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Sadly, sometimes employees misbehave, and it might be necessary to take action against them for their behaviour. Employers should have a disciplinary policy in place. However simply following your policy, may not be enough to stop the exposure of your business to the risk of an Employment Tribunal claim.
Your overall procedure needs to be fair and your ultimate decision should be justifiable.
Should I take formal or Informal action?
You should consider whether formal action is required in the face of misconduct. The foreword to the ACAS Code encourages informal resolution, where appropriate, and emphasises that a ‘quiet word’ may be all that is required to resolve an issue.
Informal action tends to be the most appropriate when an employee has committed an act of misconduct for the first time in relation to a matter that is not (initially at least) particularly serious, such as an isolated example of lateness.
Alerting the employee to the fact their lateness has been noticed and is unacceptable may be a better way of dealing with this type of issue as opposed to launching straight into an investigation and formal disciplinary proceedings. It will certainly be shorter and less time consuming for a first time, small offence to deal with it informally rather than undertaking a full disciplinary process.
What does the formal disciplinary process involve?
If the matter is more serious, then a formal process should be instigated. Planning the full process as much as possible at the start of the matter is ideal and allows for additional lines of investigations be considered. Broadly speaking a thorough investigation will involve:
Does it matter if the employee has had previous offences?
The company disciplinary policy will usually contain the applicable sanctions available under the policy for misconduct. These usually include as a minimum a first written warning, final written warning and dismissal (with or without notice).
Most policies have a period of time (usually between 6 -12 months) that a sanction will stay on the employee’s disciplinary record for, after which they will ‘fall away’ and be removed from the employee’s records.
Should I suspend the employee who has been allegedly misbehaving?
Suspension is a neutral act but should only be used in cases where it is appropriate. The major factors that would suggest suspension would be appropriate are as follows:
Do employees have the right to be accompanied at a disciplinary hearing?
Yes. Employees have the right to be accompanied by a colleague or trade union representative at a disciplinary or appeal hearing. If the employee is disabled, then you should consider whether allowing them to have a companion outside of the two above categories is a reasonable adjustment.
What if the employee raises a grievance?
Raising a grievance is a common tactic used by an employee, usually aimed to try and delay any potential disciplinary proceedings against them. It is a common misconception that a grievance will delay a disciplinary procedure however, it does not.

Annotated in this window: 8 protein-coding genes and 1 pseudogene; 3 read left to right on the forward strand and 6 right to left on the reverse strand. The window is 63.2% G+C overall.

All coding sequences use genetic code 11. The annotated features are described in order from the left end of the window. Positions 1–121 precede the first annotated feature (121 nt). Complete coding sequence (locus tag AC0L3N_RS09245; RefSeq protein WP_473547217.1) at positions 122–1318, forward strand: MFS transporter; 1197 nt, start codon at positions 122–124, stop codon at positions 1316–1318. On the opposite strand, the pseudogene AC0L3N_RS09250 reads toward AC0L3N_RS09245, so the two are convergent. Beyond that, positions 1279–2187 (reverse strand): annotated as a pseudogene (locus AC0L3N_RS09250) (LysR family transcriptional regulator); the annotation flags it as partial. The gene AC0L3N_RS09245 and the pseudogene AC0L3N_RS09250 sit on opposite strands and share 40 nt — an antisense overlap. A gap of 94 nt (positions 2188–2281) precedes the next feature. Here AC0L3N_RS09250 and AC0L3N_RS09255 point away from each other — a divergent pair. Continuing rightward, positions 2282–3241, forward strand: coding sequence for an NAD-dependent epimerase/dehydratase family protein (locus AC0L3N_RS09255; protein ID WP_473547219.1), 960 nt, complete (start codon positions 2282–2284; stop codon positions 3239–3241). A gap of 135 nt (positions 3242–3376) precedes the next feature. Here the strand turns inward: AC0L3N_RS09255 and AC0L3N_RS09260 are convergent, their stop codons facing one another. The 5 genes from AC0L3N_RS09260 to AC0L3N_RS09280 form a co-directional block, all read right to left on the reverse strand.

A disciplinary and a grievance are two separate issues and should be dealt with separately, but concurrently so as to not delay the disciplinary and to allow the disciplinary to continue. There would only be very limited situations where the grievance and its substance impact upon the disciplinary procedure but this is rare.
If you would like to speak to our specialist Employment Lawyers, please call 0113 200 9948 for a no-charge initial consultation.
Why should I choose Oakwood Solicitors Ltd?
You will have a dedicated advisor who will see your claim through from start to finish, assisting you in the event of any queries or issues you may have.
Your case handler will also continue to provide regular updates until the conclusion of your claim, ensuring the process is as stress-free and effortless as possible.
If you believe or feel you have a claim, contact us for a free initial consultation regarding your options:
Mia Cecchini has been working at Oakwood Solicitors Limited as a Commercial Paralegal in the Employment Department since June 2018.
Having previously worked at a Trade Union firm advising on a wide range of Employment matters, Mia has great perspective and insight into resolving disputes between Employer and employee. This allows her to provide well rounded advice to her Commercial Clients.
Mia has a Commercial client base and deals with contentious and non-contentious matters such as advising clients on how to avoid ‘red flag’ issues which often lead to the likes of unfair dismissal and discrimination claims.
Day to day, Mia is often found navigating her way through Company policies, executive level disciplinary matters, advising on Family Friendly issues, GDPR and other Employment matters.
As well as providing advice, Mia is experienced at drafting bespoke, GDPR compliant Staff Handbooks, Contracts of Employment and Privacy Notices.
Mia prides herself on her friendly, and approachable relationship she has with her clients.